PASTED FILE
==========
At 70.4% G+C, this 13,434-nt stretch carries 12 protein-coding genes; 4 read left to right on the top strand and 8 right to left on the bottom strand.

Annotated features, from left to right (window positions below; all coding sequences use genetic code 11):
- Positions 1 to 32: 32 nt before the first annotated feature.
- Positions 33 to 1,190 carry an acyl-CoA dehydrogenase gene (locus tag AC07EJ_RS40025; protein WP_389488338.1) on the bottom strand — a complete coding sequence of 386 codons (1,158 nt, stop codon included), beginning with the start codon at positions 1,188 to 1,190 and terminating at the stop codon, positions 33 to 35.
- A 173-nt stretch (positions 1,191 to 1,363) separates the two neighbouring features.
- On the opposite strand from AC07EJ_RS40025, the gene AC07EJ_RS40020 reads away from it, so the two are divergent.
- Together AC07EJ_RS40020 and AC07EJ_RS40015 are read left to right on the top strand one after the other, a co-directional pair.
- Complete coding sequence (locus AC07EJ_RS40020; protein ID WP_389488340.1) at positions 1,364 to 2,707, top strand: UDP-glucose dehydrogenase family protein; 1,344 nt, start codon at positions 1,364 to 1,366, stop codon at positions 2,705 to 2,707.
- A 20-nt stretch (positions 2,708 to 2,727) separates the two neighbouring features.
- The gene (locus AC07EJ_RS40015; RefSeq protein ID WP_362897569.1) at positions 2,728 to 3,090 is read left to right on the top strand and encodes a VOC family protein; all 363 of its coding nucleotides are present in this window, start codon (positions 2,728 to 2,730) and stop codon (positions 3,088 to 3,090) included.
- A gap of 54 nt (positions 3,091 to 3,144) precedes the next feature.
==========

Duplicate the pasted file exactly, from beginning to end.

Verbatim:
At 70.4% G+C, this 13,434-nt stretch carries 12 protein-coding genes; 4 read left to right on the top strand and 8 right to left on the bottom strand.

Annotated features, from left to right (window positions below; all coding sequences use genetic code 11):
- Positions 1 to 32: 32 nt before the first annotated feature.
- Positions 33 to 1,190 carry an acyl-CoA dehydrogenase gene (locus tag AC07EJ_RS40025; protein WP_389488338.1) on the bottom strand — a complete coding sequence of 386 codons (1,158 nt, stop codon included), beginning with the start codon at positions 1,188 to 1,190 and terminating at the stop codon, positions 33 to 35.
- A 173-nt stretch (positions 1,191 to 1,363) separates the two neighbouring features.
- On the opposite strand from AC07EJ_RS40025, the gene AC07EJ_RS40020 reads away from it, so the two are divergent.
- Together AC07EJ_RS40020 and AC07EJ_RS40015 are read left to right on the top strand one after the other, a co-directional pair.
- Complete coding sequence (locus AC07EJ_RS40020; protein ID WP_389488340.1) at positions 1,364 to 2,707, top strand: UDP-glucose dehydrogenase family protein; 1,344 nt, start codon at positions 1,364 to 1,366, stop codon at positions 2,705 to 2,707.
- A 20-nt stretch (positions 2,708 to 2,727) separates the two neighbouring features.
- The gene (locus AC07EJ_RS40015; RefSeq protein ID WP_362897569.1) at positions 2,728 to 3,090 is read left to right on the top strand and encodes a VOC family protein; all 363 of its coding nucleotides are present in this window, start codon (positions 2,728 to 2,730) and stop codon (positions 3,088 to 3,090) included.
- A gap of 54 nt (positions 3,091 to 3,144) precedes the next feature.